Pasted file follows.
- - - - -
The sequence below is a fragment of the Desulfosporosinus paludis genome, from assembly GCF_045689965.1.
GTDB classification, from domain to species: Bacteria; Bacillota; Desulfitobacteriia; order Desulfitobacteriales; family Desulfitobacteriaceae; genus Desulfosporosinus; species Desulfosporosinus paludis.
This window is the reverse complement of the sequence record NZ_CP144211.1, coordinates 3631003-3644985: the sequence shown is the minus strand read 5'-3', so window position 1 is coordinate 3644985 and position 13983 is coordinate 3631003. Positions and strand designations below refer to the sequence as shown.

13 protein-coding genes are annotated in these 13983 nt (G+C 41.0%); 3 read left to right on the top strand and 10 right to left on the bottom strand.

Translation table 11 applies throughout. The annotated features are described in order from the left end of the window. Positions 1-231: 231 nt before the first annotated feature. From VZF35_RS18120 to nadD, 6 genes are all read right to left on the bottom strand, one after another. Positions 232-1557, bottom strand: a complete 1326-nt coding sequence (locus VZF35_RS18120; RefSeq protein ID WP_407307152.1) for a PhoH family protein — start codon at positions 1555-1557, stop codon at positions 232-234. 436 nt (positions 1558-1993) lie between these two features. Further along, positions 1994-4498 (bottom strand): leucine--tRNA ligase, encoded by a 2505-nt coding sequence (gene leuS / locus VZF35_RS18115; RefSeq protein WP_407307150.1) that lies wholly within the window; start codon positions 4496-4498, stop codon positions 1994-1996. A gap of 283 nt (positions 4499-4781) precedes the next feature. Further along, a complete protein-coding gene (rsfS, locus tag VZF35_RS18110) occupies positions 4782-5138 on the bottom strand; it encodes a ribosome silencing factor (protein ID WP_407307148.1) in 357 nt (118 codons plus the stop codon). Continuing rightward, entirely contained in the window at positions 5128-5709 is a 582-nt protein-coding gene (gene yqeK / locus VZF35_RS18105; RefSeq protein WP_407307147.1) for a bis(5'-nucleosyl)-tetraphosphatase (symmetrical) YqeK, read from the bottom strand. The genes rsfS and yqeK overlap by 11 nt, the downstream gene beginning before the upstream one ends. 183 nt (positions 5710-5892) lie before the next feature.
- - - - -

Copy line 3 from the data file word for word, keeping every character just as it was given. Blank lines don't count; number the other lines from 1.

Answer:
This window is the reverse complement of the sequence record NZ_CP144211.1, coordinates 3631003-3644985: the sequence shown is the minus strand read 5'-3', so window position 1 is coordinate 3644985 and position 13983 is coordinate 3631003. Positions and strand designations below refer to the sequence as shown.